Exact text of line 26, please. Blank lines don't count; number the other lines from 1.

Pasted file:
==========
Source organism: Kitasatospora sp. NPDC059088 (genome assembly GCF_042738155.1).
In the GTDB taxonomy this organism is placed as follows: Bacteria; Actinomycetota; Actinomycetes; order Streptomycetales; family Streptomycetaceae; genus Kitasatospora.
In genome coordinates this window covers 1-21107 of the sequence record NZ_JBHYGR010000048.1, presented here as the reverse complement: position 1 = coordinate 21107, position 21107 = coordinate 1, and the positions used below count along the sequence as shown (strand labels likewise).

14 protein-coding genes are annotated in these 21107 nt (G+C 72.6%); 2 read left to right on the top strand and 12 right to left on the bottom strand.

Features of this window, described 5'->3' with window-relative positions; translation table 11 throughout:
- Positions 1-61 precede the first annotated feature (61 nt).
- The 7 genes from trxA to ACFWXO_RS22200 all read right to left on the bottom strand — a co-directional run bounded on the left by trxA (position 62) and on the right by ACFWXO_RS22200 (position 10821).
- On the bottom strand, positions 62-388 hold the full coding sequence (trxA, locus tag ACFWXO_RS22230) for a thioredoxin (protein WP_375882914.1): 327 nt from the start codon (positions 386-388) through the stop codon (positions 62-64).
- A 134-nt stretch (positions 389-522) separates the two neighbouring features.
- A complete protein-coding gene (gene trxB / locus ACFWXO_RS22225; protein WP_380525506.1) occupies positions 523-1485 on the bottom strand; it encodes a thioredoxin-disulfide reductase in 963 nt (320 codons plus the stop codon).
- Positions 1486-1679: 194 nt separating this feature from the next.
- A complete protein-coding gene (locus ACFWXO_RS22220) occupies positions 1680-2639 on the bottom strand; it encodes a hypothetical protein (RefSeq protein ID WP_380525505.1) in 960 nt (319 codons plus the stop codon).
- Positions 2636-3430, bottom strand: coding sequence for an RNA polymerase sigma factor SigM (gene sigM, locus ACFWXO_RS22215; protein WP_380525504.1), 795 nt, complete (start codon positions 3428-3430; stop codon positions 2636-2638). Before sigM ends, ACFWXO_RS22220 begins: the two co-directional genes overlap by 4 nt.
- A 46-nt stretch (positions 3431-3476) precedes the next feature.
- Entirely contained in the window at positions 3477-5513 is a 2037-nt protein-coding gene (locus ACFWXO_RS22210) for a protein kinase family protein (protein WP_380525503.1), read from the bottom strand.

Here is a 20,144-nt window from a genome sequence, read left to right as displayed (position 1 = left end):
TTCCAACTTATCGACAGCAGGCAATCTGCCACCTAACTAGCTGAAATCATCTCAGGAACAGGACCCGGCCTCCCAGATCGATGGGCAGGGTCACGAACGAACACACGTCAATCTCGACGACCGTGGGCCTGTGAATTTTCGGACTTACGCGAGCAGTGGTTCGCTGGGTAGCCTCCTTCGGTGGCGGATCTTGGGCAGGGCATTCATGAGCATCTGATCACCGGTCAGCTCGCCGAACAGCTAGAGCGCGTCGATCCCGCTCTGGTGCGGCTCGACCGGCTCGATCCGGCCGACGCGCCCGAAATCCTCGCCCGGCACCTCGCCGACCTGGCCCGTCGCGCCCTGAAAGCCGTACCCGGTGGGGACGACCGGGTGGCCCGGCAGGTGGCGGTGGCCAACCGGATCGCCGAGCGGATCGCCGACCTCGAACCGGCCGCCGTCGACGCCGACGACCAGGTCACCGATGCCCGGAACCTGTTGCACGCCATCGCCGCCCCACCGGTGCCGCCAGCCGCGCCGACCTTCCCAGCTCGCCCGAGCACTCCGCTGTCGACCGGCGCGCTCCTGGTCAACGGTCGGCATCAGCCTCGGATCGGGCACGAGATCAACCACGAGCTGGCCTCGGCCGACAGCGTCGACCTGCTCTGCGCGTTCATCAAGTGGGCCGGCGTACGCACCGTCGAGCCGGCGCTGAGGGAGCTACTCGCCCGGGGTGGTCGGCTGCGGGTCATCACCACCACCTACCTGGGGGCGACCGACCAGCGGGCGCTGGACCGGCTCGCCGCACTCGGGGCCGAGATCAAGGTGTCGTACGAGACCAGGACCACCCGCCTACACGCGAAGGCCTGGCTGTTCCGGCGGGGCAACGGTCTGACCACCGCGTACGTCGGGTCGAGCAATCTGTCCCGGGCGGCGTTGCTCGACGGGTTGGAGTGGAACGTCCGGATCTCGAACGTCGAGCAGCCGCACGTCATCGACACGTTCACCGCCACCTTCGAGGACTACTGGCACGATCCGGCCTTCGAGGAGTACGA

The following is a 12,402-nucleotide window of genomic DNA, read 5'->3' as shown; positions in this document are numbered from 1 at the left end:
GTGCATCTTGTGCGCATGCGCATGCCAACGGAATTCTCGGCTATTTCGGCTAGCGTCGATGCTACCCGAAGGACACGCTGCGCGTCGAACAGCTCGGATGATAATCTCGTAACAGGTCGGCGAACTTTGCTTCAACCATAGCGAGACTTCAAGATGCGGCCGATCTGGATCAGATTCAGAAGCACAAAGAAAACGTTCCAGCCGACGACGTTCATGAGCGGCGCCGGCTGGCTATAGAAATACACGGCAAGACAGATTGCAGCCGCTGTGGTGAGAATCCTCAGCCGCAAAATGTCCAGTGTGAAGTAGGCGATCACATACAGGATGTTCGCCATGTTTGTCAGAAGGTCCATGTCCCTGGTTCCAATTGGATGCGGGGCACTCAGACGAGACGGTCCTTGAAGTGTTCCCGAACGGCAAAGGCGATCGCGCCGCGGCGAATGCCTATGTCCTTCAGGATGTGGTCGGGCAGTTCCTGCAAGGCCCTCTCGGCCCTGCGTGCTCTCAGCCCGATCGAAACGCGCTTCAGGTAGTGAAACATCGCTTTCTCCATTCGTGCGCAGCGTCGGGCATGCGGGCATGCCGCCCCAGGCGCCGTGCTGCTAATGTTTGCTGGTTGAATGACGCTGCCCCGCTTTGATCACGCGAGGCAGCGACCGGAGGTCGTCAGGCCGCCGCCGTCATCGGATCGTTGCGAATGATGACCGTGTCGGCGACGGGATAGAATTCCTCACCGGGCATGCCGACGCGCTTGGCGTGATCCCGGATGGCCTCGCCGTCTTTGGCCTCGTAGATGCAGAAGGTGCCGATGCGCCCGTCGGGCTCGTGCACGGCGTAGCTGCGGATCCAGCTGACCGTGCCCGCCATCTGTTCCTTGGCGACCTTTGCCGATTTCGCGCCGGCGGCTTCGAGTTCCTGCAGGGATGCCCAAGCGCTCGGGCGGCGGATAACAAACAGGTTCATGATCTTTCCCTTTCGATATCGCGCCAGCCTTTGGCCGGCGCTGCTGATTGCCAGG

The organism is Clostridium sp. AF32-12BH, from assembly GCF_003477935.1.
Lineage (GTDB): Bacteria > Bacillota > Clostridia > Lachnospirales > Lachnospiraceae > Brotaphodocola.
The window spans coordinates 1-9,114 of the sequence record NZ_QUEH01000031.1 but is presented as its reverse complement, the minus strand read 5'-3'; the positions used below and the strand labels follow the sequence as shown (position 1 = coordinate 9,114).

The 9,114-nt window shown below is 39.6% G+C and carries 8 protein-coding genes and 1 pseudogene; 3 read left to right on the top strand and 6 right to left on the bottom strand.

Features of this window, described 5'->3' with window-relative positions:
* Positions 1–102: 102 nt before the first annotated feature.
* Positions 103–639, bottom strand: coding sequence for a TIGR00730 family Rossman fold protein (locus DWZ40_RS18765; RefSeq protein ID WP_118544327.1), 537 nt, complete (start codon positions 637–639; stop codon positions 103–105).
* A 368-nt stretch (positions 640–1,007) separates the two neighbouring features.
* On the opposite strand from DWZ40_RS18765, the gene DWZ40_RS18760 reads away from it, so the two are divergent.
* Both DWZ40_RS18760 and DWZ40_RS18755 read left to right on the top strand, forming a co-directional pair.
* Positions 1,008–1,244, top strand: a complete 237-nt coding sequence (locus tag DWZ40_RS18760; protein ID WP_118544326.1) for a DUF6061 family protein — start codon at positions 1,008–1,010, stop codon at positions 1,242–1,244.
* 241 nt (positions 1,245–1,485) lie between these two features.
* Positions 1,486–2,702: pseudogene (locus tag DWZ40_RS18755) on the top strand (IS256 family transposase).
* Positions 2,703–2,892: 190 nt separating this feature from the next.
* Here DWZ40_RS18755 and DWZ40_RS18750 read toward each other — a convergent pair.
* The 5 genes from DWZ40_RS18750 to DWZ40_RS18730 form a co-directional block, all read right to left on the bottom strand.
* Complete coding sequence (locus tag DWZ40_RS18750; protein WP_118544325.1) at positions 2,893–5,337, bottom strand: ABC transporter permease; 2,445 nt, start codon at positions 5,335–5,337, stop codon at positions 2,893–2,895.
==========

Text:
* Positions 103–639, bottom strand: coding sequence for a TIGR00730 family Rossman fold protein (locus DWZ40_RS18765; RefSeq protein ID WP_118544327.1), 537 nt, complete (start codon positions 637–639; stop codon positions 103–105).